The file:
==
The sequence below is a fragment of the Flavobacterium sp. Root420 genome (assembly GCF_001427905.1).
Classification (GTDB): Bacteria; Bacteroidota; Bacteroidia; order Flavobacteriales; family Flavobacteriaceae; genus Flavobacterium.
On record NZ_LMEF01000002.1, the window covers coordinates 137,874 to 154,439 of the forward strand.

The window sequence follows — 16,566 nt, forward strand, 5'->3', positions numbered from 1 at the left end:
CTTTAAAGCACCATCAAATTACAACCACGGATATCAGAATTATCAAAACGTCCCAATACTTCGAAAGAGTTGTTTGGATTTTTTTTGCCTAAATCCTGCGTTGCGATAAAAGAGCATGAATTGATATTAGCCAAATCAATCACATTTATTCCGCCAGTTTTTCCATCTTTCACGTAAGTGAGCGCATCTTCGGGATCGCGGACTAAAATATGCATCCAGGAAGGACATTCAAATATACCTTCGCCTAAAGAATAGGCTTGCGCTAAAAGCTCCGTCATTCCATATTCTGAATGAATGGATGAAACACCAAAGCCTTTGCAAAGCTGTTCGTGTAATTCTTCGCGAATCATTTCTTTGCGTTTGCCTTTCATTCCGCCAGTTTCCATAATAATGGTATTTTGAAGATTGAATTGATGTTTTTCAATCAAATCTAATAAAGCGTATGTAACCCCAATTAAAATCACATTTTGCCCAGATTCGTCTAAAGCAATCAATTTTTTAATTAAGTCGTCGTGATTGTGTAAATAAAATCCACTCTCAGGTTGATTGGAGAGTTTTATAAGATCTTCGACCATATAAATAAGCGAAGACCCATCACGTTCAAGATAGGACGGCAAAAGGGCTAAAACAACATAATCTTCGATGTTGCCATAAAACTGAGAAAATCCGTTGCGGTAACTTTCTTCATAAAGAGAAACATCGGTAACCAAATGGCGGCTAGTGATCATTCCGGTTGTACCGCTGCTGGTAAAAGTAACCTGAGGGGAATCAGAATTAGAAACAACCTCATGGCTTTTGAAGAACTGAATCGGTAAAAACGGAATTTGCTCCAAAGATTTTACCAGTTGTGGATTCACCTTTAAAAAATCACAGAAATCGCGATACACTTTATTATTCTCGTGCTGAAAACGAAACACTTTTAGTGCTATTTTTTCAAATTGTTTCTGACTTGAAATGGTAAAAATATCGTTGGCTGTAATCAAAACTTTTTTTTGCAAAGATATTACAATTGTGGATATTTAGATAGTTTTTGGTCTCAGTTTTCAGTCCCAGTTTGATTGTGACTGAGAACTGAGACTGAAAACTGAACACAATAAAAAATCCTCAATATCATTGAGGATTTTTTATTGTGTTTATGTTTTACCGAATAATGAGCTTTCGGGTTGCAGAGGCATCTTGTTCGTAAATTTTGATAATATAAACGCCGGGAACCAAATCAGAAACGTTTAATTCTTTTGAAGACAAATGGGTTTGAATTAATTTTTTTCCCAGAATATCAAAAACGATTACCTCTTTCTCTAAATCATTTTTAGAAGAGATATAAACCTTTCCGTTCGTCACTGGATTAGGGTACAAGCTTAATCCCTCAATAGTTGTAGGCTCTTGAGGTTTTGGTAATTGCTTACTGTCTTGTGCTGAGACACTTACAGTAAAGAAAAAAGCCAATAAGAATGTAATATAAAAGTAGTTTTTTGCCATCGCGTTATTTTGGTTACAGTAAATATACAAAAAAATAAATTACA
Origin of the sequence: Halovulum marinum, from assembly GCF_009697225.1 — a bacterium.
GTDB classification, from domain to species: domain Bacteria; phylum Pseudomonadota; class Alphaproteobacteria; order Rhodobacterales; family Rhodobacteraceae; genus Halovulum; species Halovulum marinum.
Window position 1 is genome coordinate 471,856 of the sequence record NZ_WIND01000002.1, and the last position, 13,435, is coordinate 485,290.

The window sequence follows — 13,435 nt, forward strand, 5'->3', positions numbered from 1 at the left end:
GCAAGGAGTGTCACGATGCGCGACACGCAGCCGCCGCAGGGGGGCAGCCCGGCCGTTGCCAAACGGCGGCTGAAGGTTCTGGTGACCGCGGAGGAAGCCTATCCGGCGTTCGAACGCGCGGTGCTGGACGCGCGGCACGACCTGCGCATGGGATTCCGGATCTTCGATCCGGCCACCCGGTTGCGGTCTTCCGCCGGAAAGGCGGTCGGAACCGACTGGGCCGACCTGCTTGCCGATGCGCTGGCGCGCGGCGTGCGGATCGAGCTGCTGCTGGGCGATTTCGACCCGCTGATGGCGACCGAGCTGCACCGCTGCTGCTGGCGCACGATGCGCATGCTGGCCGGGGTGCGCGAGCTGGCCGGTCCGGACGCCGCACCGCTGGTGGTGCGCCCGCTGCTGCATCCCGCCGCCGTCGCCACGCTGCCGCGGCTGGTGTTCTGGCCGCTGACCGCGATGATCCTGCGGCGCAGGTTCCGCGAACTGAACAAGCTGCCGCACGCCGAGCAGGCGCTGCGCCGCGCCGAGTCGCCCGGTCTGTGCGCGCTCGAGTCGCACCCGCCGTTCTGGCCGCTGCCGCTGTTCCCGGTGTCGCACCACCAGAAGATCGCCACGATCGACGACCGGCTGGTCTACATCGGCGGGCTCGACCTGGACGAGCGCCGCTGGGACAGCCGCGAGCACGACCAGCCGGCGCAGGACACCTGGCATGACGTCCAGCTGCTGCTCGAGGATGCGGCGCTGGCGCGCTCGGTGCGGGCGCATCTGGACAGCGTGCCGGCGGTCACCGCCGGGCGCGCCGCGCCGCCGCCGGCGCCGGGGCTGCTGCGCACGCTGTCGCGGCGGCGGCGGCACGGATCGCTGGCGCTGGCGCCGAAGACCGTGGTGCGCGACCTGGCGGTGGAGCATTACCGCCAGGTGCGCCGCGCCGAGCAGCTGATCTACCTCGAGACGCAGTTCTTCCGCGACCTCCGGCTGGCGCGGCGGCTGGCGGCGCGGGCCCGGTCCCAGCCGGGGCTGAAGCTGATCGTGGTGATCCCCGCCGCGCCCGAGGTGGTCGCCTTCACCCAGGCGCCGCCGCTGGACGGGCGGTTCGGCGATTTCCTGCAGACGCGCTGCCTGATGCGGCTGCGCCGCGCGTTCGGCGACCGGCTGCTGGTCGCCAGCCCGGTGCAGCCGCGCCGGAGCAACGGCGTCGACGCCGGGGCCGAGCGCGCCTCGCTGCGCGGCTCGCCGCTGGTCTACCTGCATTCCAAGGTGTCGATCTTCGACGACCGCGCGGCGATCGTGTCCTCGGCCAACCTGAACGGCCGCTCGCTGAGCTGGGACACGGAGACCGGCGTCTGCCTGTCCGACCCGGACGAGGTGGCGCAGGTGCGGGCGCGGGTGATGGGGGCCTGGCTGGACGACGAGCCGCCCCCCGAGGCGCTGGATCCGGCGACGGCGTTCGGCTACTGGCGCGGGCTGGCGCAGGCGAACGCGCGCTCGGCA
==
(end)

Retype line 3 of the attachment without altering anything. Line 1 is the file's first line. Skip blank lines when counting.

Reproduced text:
On record NZ_LMEF01000002.1, the window covers coordinates 137,874 to 154,439 of the forward strand.